There was the traditional waving and smiling and thumbs up as the kids came in and sat in their pre-show places. Then it was show time, the first people on stage were George and two other narrators. There she stood holding on to the hem of her t-shirt a little smile on those lips and a sparkle in her eye. Then she was into her lines, clear and loud and so perfect. Wend had tears in her eyes and I had a massive lump in my throat. It meant so much, after the past two years there she was our Georgie pickle stood with confidence narrating her lines in front of parents and peers alike.
She's just gone to bed and I can't put into words how proud I am of her, so I told her just that.
The show was brill, even after George had sat down, there were shadow puppets and costumes and singing that was way better than it should be for a junior school show. To say I felt warm inside is a massive understatement. What a fabulously lucky man I am.
Monday, December 13, 2010
Like I commented last time sometimes it's about other peoples stories and their experiences with cancer and the subsequent treatments. Sorry that's wrong, it should be other peoples stories and their experiences with life. Life is a common theme running through all of us and how we live it and how we see it is entirely up to the individual.
The snow has been an incredible boost to the community, it's slowed people down, it's made people think of others and for me it's been wonderful to see people working together clearing snow and talking about something new.
Mark and I went to the NEC for the motor bike show, I was a little nervous as this would be the furthest I'd driven for ages and it was also minus six as we cleared the car off in the morning! It was minus eleven by the time we were on the M42 towards Birmingham, I thought it was meant to get warmer as the day progressed!
We made it with no incidents, other than the screen washer jets refused to thaw, not surprised really I wouldn't work strapped to the bonnet in minus eleven either!
The show was great with a notable exception, Jason was meant to be meeting us there as we'd bought him the ticket as a birthday gift. Due to the weather he'd lost a couple of days work that week and then the forecast wasn't so good so he decided to stay home. It was a damn shame as he works hard and I haven't seen him for ages and it would have been nice to catch up. But this is what I mean about other peoples stories and experiences with life. No it wasn't life or death and to many it would be just a motor bike show but to Jason it would have been a day out and to me it would have been time with two of my best friends. So it was annoying and disappointing but not to be helped.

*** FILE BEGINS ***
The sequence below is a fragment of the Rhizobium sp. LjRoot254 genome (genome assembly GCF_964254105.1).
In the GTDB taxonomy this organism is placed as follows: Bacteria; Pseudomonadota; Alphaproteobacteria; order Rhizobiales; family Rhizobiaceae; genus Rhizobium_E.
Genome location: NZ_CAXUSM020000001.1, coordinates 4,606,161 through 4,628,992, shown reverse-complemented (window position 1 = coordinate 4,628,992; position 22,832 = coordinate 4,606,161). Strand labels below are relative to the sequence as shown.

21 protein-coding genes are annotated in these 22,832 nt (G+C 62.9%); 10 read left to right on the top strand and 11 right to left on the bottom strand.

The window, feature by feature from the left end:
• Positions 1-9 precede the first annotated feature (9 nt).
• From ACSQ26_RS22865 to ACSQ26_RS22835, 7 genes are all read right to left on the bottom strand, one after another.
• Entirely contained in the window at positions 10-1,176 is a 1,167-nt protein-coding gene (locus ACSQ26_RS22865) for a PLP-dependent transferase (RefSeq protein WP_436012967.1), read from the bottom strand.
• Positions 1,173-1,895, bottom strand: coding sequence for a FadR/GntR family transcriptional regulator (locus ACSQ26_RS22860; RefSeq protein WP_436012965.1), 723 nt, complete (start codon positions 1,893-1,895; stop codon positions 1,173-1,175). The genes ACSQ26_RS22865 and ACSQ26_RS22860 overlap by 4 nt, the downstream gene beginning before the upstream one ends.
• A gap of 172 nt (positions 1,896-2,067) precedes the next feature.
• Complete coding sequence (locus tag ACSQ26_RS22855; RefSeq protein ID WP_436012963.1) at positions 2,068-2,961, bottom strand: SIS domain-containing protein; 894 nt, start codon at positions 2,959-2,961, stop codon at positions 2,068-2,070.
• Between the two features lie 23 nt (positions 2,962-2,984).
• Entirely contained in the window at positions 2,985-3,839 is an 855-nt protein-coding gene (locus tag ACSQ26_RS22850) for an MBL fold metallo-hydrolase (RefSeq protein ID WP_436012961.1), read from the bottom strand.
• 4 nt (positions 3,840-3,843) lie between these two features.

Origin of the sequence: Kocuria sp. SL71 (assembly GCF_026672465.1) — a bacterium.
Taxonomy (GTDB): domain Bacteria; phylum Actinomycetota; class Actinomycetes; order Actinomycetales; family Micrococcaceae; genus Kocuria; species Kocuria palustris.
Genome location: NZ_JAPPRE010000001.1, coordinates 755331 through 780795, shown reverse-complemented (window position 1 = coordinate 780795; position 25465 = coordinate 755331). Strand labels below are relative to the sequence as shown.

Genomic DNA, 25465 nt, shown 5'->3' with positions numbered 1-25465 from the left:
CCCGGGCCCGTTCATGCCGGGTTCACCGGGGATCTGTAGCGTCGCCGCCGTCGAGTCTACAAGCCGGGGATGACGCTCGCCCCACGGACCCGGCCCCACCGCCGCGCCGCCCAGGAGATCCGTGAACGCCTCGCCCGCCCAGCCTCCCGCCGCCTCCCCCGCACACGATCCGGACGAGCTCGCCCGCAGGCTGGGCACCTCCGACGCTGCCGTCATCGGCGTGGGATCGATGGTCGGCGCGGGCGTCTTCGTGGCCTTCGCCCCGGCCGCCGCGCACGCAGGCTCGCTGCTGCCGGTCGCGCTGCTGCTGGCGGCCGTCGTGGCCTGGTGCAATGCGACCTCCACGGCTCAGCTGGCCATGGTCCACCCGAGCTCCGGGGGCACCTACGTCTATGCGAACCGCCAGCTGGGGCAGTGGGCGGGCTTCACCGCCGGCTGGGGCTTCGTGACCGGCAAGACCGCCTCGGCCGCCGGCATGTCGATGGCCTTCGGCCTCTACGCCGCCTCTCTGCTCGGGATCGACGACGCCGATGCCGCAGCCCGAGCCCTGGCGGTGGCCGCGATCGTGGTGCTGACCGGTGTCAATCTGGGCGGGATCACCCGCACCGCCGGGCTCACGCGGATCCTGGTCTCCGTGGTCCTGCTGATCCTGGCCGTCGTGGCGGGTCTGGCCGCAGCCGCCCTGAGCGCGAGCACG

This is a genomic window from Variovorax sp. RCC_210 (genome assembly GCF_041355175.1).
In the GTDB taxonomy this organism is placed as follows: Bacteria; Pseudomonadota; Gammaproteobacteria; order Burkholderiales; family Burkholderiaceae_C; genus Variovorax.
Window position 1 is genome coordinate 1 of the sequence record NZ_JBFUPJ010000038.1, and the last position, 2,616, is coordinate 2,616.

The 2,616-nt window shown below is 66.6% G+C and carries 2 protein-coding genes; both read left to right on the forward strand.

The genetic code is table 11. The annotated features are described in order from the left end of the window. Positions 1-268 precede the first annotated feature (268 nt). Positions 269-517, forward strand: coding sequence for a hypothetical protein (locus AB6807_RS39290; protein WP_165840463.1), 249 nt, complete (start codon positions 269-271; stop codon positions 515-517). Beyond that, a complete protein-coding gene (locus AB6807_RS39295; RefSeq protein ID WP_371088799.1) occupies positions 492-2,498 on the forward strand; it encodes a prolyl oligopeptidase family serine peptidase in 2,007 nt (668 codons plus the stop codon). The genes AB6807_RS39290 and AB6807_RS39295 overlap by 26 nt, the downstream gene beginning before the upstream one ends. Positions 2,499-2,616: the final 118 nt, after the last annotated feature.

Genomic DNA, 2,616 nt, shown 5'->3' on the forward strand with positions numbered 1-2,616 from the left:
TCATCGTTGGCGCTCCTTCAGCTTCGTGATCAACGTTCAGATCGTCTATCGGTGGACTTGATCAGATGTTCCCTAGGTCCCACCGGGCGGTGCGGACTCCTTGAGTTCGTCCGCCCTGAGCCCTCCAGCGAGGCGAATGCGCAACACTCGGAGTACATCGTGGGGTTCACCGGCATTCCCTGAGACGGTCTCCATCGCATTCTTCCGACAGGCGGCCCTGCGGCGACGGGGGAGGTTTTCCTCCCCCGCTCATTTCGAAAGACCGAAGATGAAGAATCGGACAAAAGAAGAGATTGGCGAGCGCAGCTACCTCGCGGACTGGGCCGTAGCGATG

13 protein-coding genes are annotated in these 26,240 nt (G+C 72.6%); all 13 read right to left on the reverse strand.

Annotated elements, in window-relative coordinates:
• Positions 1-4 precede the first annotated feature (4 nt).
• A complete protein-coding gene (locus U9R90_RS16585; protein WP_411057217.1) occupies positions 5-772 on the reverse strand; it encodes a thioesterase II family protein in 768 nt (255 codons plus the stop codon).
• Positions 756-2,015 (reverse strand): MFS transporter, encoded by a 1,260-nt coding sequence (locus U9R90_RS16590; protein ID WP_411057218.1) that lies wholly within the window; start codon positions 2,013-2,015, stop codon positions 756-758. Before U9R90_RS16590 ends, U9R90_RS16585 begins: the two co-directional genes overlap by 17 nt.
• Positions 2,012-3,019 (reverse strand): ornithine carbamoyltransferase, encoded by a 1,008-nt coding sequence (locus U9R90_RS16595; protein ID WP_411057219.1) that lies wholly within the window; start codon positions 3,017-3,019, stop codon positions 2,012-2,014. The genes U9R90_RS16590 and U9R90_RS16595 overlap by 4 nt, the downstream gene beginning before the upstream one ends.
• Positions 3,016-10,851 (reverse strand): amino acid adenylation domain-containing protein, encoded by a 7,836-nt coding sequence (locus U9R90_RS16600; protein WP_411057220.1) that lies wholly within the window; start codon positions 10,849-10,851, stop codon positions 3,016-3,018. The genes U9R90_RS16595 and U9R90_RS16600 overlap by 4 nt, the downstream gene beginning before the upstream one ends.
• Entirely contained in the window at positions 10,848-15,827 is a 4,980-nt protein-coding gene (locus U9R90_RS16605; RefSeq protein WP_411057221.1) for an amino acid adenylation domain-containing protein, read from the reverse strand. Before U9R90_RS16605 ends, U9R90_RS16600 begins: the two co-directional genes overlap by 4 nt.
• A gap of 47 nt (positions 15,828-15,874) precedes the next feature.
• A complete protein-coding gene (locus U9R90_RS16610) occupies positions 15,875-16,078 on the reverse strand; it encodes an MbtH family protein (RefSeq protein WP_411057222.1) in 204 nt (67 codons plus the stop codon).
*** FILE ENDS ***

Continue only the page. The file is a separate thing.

Mark and I spent plenty of time sitting on motorbikes, some way out of our reach some that could be within reach and some that I wouldn't touch with a barge pole but it was fun to try anyway. There was a large number of scantily clad ladies brightening up some stands and there was a large number of overweight sweaty blokes dulling the effect somewhat with their leering and over large cameras. I guess sex sells!
Me making a big bike look average! (yes that's facial hair too!)
Mark going reet fast!
The following night was a curry with the biking lot. I don't like calling our christmas do for some reason that makes it less relaxed than just going for a cuzza! Again the weather had an effect, although some of the party had been skiing on a local dam wall and some had been snow boarding further into the peak, some couldn't risk the journey due to kids and babysitters etc. Pete and Rosie made it up from Bristol though and it was fab to see them both, I think in the years I've known them I've ridden with them once, but I've shared pints and tall tales over curry with them several times and it's always a joy to catch up. I had a great time and even without Jim and Nic and Baz and Lucy there were 16 of us which meant plenty of chat and banter flying about.
I came to the conclusion at the end of the evening that if I ever go on a biking holiday with Pete I'll have to be careful about my alcohol intake as there is a massive chance of it getting very messy!